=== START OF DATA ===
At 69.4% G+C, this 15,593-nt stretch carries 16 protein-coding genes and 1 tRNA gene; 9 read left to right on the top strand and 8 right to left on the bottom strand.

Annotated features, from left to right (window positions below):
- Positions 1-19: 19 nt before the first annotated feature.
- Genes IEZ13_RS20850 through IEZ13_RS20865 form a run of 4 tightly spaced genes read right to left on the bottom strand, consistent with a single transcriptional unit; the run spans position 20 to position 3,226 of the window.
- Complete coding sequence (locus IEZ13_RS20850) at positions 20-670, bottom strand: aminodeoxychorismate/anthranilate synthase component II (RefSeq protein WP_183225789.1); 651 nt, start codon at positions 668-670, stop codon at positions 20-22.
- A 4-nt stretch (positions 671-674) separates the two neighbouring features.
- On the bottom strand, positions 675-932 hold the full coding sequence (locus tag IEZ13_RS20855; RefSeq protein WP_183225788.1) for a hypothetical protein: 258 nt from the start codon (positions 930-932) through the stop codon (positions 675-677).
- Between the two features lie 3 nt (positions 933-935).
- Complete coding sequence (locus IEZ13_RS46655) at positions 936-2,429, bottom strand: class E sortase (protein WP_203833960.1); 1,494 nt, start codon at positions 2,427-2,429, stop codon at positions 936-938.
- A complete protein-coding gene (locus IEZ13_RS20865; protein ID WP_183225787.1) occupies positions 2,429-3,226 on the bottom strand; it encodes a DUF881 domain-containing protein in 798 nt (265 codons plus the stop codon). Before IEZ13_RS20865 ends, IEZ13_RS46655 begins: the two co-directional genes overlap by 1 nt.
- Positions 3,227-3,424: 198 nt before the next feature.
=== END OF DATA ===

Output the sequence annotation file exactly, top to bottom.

At 69.4% G+C, this 15,593-nt stretch carries 16 protein-coding genes and 1 tRNA gene; 9 read left to right on the top strand and 8 right to left on the bottom strand.

Annotated features, from left to right (window positions below):
- Positions 1-19: 19 nt before the first annotated feature.
- Genes IEZ13_RS20850 through IEZ13_RS20865 form a run of 4 tightly spaced genes read right to left on the bottom strand, consistent with a single transcriptional unit; the run spans position 20 to position 3,226 of the window.
- Complete coding sequence (locus IEZ13_RS20850) at positions 20-670, bottom strand: aminodeoxychorismate/anthranilate synthase component II (RefSeq protein WP_183225789.1); 651 nt, start codon at positions 668-670, stop codon at positions 20-22.
- A 4-nt stretch (positions 671-674) separates the two neighbouring features.
- On the bottom strand, positions 675-932 hold the full coding sequence (locus tag IEZ13_RS20855; RefSeq protein WP_183225788.1) for a hypothetical protein: 258 nt from the start codon (positions 930-932) through the stop codon (positions 675-677).
- Between the two features lie 3 nt (positions 933-935).
- Complete coding sequence (locus IEZ13_RS46655) at positions 936-2,429, bottom strand: class E sortase (protein WP_203833960.1); 1,494 nt, start codon at positions 2,427-2,429, stop codon at positions 936-938.
- A complete protein-coding gene (locus IEZ13_RS20865; protein ID WP_183225787.1) occupies positions 2,429-3,226 on the bottom strand; it encodes a DUF881 domain-containing protein in 798 nt (265 codons plus the stop codon). Before IEZ13_RS20865 ends, IEZ13_RS46655 begins: the two co-directional genes overlap by 1 nt.
- Positions 3,227-3,424: 198 nt before the next feature.